From their clothes to their diets to their fitness routines, just about everything a celebrity does is up for public scrutiny. We obsess over their romantic relationships, judge their fashion choices, and trust their recommendations for everything, including clothes, kombucha, and even sex. We trust celebrities to tell us not only what is cool and on-trend, but what is good for us, which is exactly why celebrities' love of reading matters. Among all the static of product endorsements and brand recommendations, their adoration of the written word and their support for art and culture rings clear.
We live in a pop culture-soaked world, one where our politicians team up with with artists on the campaign trail, movie stars use award shows to make political statements, and everyone from your best friend to your grandmother knows about Brangelina's split. There is no escaping the power of movies, TV shows, and music, and there's no use denying the influence of the stars behind them, either.
For decades, advertising companies have been taking advantage of the selling power of celebrities to market their products to the public, and for as long as they have been doing it, consumers have been eating it up. From sports stars on the cover of Wheaties boxes to actresses as the face of beauty products, there has been a long-standing relationship between celebrities and paid endorsements or campaigns, but in today's modern world, things are starting to look a little different. Now, we live in a social media age where celebrity endorsements happen in both the official way, through ad campaigns, commercials, and paid posts and tweets, and more unofficial, natural ways. It's that latter category that makes a difference when it comes to books and reading.
If you look on a celebrity's social media page, whether it be Facebook, Instagram, or Twitter, you will see hundreds of photos that range from the celebrated selfie to the paid product endorsement to the promotion of their own projects. But sprinkled in their carefully curated pages are moments of transparency where stars are able to share a bit of themselves without the influence of their paid marketing gigs. You can find moments of truth and honesty where they are showing their real selves and their real interests, and for many of them, that includes reading.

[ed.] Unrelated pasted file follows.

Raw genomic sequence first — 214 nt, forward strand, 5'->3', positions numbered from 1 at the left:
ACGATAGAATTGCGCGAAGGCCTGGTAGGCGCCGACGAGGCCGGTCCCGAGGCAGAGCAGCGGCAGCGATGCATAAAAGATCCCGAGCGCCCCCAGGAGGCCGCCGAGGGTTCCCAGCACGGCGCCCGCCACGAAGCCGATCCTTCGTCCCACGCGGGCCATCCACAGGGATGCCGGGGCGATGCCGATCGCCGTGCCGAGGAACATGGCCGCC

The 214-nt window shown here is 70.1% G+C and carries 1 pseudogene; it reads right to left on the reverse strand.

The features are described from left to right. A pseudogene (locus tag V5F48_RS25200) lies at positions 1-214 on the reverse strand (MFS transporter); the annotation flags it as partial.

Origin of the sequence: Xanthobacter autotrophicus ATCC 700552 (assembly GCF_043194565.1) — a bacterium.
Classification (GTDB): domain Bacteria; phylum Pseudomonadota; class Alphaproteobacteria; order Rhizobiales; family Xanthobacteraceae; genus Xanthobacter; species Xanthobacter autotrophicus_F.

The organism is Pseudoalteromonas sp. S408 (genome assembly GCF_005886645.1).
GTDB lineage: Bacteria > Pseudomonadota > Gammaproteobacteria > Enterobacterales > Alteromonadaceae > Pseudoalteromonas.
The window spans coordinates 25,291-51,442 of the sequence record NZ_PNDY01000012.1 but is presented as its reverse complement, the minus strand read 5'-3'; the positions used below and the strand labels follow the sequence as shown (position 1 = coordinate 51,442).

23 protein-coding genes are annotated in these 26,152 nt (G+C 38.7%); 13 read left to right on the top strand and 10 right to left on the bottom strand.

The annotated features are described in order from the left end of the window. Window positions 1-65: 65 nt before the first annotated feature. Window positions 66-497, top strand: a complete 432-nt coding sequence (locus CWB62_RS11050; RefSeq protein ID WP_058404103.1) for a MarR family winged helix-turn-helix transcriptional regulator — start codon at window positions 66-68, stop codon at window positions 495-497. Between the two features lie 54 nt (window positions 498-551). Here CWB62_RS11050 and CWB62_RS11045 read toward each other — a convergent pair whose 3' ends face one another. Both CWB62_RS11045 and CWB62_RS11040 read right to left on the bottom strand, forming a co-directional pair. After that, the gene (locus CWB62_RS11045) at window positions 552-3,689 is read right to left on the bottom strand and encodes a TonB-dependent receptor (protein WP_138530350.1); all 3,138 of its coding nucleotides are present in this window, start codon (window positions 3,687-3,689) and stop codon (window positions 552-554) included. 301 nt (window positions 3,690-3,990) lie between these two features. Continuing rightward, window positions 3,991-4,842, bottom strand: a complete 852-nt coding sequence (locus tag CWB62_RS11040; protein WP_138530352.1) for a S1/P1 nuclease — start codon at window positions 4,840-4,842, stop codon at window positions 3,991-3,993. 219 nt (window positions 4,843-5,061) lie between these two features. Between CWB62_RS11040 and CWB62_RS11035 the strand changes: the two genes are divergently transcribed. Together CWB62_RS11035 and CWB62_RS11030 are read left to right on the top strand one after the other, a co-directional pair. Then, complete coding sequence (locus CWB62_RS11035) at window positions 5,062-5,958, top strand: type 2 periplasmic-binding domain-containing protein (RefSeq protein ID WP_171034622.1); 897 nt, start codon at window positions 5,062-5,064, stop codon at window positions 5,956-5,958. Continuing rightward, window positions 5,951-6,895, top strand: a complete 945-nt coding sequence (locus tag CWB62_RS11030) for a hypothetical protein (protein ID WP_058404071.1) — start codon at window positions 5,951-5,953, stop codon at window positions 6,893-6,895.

Whether it's Chrissy Teigen and Kim Kardashian's book club, Reese Witherspoon's Instagram suggestions, or Emma Watson's feminist book club, dozens of celebrities are sharing their love of reading with their fans through their social media pages. They're snapping photos of their latest reads, taking #shelfies with their TBR piles, and gushing about their favorite authors online. In a natural, authentic way, celebrities are sharing their love of all things books, and by doing so, promoting reading to their fans.
And that's a big deal.
All too often, celebrities use their influence to sell things, whether it be the latest line of clothing from a designer, a new scent from a perfume company, or their own movie, TV show, or album. They use the power they have over consumers to get them to go out and spend money on their recommendations, so what happens when they're recommending reading instead of stuff? Magic.
By using their social media to share their love of books, celebrities are actually promoting an idea, and not just a product: the idea that reading is important and essential. By sharing photos of themselves curled up with a paperback on a flight in between film sets, they're sending a message that reading is an activity everyone should make time for, no matter how busy you might be. By talking about books with their fans, they're saying literature is still an important part of our culture, despite how much more Netflix can appear than the library. By loving books, they are telling other to love books, too.
Celebrities have a large influence over our lives, whether we like to admit it or not. That's why we're curious about their politics, that's why we like to see pictures of them grocery shopping, and that's why their love of reading is so important. Because instead of just getting the masses to the mall, they have the power to get them to the library, and that's a super power I'd kill to have.